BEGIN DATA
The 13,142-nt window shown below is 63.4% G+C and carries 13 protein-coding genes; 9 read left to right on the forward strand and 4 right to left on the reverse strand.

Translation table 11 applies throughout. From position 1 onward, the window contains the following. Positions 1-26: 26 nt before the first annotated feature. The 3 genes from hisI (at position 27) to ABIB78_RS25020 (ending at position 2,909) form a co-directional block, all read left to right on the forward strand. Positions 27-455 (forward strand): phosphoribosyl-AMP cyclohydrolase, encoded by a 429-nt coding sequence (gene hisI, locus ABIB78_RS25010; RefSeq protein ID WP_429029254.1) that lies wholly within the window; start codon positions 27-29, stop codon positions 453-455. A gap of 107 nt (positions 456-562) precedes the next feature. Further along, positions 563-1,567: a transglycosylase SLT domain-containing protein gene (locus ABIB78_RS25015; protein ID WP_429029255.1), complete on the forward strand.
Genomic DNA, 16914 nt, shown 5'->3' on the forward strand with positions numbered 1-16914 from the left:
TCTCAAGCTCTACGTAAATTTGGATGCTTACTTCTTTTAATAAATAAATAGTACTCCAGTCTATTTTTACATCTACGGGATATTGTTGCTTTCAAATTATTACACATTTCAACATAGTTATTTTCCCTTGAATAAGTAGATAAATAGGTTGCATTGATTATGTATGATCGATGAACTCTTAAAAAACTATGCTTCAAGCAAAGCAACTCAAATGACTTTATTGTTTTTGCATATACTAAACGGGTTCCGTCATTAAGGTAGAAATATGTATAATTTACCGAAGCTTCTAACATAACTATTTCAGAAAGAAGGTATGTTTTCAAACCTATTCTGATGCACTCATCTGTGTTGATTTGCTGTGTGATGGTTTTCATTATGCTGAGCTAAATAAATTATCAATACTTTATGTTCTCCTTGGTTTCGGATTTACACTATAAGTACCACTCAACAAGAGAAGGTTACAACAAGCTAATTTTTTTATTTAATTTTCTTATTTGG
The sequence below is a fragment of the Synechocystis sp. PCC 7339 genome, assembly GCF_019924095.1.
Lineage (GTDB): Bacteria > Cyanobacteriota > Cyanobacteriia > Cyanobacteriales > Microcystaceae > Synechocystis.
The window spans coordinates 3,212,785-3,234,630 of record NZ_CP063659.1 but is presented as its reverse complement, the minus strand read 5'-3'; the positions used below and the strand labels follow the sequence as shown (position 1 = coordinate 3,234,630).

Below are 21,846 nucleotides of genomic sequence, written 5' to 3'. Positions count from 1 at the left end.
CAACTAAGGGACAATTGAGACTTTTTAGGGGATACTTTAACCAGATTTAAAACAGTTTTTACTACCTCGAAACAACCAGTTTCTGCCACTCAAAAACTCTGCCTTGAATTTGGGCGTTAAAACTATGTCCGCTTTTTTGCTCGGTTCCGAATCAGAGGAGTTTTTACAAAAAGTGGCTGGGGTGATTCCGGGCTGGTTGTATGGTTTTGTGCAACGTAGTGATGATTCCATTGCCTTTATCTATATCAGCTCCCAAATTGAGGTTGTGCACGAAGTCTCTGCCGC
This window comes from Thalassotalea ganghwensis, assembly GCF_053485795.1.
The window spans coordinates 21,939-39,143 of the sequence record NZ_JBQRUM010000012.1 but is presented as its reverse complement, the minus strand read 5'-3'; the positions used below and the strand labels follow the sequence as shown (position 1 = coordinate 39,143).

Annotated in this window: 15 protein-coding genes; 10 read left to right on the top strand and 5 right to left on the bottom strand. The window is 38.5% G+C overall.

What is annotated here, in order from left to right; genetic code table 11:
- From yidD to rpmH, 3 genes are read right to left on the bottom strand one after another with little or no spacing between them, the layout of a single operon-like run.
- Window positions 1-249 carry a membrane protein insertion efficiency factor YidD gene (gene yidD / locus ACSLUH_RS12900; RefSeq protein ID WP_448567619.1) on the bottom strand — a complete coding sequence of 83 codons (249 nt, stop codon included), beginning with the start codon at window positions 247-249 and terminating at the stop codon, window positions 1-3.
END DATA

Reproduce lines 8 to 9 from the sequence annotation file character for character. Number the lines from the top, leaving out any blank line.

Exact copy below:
Below are 21,846 nucleotides of genomic sequence, written 5' to 3'. Positions count from 1 at the left end.
CAACTAAGGGACAATTGAGACTTTTTAGGGGATACTTTAACCAGATTTAAAACAGTTTTTACTACCTCGAAACAACCAGTTTCTGCCACTCAAAAACTCTGCCTTGAATTTGGGCGTTAAAACTATGTCCGCTTTTTTGCTCGGTTCCGAATCAGAGGAGTTTTTACAAAAAGTGGCTGGGGTGATTCCGGGCTGGTTGTATGGTTTTGTGCAACGTAGTGATGATTCCATTGCCTTTATCTATATCAGCTCCCAAATTGAGGTTGTGCACGAAGTCTCTGCCGC